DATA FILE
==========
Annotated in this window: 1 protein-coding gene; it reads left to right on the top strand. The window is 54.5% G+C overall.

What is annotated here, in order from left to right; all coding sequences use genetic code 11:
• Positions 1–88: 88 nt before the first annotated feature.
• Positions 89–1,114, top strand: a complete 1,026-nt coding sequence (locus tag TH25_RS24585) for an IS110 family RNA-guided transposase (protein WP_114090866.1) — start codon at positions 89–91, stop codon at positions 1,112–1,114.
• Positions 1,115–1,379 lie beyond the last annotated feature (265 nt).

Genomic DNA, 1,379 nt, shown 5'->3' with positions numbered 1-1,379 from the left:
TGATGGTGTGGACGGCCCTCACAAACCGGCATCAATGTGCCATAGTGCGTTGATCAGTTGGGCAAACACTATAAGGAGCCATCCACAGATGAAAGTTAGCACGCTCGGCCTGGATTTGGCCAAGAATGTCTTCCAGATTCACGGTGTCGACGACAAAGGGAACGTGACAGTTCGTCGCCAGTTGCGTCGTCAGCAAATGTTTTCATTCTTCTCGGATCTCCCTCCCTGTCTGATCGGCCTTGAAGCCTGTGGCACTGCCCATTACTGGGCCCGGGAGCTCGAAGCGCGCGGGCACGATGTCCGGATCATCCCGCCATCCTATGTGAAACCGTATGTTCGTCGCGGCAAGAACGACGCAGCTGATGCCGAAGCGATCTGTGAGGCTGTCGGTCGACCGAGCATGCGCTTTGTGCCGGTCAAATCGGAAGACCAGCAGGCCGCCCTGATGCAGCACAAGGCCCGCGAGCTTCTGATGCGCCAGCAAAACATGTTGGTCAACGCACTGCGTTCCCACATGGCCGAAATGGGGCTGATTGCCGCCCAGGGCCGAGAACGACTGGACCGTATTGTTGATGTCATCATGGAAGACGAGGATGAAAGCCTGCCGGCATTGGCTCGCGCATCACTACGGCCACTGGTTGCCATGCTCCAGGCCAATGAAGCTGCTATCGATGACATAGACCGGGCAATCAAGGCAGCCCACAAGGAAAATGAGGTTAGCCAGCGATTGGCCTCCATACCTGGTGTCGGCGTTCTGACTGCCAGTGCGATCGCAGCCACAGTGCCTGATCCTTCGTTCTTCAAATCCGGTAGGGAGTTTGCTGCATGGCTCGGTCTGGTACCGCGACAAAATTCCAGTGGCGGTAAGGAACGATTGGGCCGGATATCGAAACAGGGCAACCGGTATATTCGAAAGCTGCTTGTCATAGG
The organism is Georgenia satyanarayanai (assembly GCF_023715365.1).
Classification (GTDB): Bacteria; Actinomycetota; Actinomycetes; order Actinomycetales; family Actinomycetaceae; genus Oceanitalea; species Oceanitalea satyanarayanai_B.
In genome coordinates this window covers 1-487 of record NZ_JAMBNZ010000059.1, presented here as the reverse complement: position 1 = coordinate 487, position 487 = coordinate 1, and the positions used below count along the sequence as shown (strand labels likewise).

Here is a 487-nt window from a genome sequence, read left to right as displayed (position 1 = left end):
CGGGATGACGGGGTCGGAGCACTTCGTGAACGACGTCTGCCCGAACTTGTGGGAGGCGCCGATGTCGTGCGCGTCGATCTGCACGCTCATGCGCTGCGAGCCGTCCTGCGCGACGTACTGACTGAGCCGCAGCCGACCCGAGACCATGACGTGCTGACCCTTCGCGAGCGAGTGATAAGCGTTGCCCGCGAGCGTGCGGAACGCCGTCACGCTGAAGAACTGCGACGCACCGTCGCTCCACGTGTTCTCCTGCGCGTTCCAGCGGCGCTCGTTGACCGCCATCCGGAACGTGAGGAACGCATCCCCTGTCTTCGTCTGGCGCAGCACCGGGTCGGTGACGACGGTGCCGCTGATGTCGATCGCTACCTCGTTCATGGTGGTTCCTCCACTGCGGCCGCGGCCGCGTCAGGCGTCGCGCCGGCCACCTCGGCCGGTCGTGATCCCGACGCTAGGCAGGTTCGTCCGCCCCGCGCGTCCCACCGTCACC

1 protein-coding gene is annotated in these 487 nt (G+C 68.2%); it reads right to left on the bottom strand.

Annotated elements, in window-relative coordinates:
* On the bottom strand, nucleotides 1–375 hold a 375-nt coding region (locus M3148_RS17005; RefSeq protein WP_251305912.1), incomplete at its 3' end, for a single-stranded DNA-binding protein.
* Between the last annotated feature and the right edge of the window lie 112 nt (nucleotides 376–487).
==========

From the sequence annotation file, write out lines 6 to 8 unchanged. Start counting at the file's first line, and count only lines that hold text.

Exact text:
Genomic DNA, 1,379 nt, shown 5'->3' with positions numbered 1-1,379 from the left:
TGATGGTGTGGACGGCCCTCACAAACCGGCATCAATGTGCCATAGTGCGTTGATCAGTTGGGCAAACACTATAAGGAGCCATCCACAGATGAAAGTTAGCACGCTCGGCCTGGATTTGGCCAAGAATGTCTTCCAGATTCACGGTGTCGACGACAAAGGGAACGTGACAGTTCGTCGCCAGTTGCGTCGTCAGCAAATGTTTTCATTCTTCTCGGATCTCCCTCCCTGTCTGATCGGCCTTGAAGCCTGTGGCACTGCCCATTACTGGGCCCGGGAGCTCGAAGCGCGCGGGCACGATGTCCGGATCATCCCGCCATCCTATGTGAAACCGTATGTTCGTCGCGGCAAGAACGACGCAGCTGATGCCGAAGCGATCTGTGAGGCTGTCGGTCGACCGAGCATGCGCTTTGTGCCGGTCAAATCGGAAGACCAGCAGGCCGCCCTGATGCAGCACAAGGCCCGCGAGCTTCTGATGCGCCAGCAAAACATGTTGGTCAACGCACTGCGTTCCCACATGGCCGAAATGGGGCTGATTGCCGCCCAGGGCCGAGAACGACTGGACCGTATTGTTGATGTCATCATGGAAGACGAGGATGAAAGCCTGCCGGCATTGGCTCGCGCATCACTACGGCCACTGGTTGCCATGCTCCAGGCCAATGAAGCTGCTATCGATGACATAGACCGGGCAATCAAGGCAGCCCACAAGGAAAATGAGGTTAGCCAGCGATTGGCCTCCATACCTGGTGTCGGCGTTCTGACTGCCAGTGCGATCGCAGCCACAGTGCCTGATCCTTCGTTCTTCAAATCCGGTAGGGAGTTTGCTGCATGGCTCGGTCTGGTACCGCGACAAAATTCCAGTGGCGGTAAGGAACGATTGGGCCGGATATCGAAACAGGGCAACCGGTATATTCGAAAGCTGCTTGTCATAGG
The organism is Georgenia satyanarayanai (assembly GCF_023715365.1).